In our article How should we test cameras? we asked what was better: unblinking scientific testing or judging on the percieved quality of the image, and we discussed some of the issues surrounding camera evaluations. But we thought it was only right to get the perspective from the people on the front-end doing the reviews themselves. Here, Simon Wyndham presents The Reviewer’s Conundrum.
I have been reviewing cameras and video gear for around 10 years now. When I first started it was back in the days of XDCAM. I was one of the first people in the country to own this new system when it was released as an SD disc-based affair.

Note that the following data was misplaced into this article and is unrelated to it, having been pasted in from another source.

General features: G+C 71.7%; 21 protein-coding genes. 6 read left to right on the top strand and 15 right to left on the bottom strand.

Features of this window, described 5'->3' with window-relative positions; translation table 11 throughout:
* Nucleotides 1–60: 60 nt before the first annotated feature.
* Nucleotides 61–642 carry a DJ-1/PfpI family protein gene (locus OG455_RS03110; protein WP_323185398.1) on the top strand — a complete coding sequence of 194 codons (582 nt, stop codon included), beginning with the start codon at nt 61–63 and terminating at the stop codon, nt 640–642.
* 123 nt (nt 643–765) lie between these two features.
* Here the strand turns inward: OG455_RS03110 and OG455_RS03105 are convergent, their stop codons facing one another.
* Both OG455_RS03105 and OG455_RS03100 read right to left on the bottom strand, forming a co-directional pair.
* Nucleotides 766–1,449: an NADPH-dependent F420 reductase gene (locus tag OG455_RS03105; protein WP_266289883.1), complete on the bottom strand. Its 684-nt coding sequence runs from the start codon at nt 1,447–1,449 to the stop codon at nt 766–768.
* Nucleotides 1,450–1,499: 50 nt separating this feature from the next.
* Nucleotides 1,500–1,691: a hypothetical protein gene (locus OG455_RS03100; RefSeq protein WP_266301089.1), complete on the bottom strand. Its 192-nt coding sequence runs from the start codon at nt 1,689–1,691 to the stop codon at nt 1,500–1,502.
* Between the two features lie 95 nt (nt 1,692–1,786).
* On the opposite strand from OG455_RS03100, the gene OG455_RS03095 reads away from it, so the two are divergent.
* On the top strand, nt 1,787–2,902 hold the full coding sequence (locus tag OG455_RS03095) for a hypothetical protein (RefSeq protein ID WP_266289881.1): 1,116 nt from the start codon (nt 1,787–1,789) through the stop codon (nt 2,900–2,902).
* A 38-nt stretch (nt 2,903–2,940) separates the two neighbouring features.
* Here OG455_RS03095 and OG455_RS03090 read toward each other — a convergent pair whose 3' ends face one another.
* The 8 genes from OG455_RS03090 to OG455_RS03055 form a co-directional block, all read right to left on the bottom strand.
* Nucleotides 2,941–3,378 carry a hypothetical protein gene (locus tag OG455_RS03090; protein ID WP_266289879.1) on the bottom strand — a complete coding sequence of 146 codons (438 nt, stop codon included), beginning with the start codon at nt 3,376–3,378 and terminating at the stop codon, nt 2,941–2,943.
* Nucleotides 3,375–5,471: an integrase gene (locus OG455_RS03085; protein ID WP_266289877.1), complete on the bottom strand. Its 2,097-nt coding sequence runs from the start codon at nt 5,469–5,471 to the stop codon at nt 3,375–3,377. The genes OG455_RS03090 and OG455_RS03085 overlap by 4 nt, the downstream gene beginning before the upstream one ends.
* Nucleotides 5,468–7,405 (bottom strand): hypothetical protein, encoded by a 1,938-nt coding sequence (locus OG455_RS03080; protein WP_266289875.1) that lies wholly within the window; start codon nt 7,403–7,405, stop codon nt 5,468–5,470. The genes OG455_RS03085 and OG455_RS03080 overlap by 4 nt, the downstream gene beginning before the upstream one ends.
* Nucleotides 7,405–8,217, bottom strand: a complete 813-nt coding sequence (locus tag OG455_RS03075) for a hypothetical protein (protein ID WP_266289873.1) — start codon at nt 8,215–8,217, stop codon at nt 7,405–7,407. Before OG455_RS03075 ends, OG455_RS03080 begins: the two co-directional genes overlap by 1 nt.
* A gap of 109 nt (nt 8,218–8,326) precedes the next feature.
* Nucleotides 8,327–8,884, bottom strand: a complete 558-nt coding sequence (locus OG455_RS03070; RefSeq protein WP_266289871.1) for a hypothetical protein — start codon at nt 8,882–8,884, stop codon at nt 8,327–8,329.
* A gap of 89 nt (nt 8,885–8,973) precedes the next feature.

Panasonic had their alternative P2 system, and there was great rivalry between them. These were the first professional tapeless systems. There was even a fair amount of opposition to both systems! So I was approached to write my opinion of the XDCAM system from a real world perspective for a well known paper magazine (remember those?) of the time.
I focussed almost entirely on the usability and the workflow. That the camera also produced a fantastic picture was an aside. My logic being that it was a fully professional 2/3” ENG camera, and that if it didn’t produce a great picture then something would be pretty badly wrong!
Not long afterwards HD started to become mainstream, due in no small part from JVC’s initial offering and Sony’s own ubiquitous Z1. Ever more prosumer style cameras were released with ever more professional features, including many of the setup options that were once the sole preserve of the upper tier of equipment.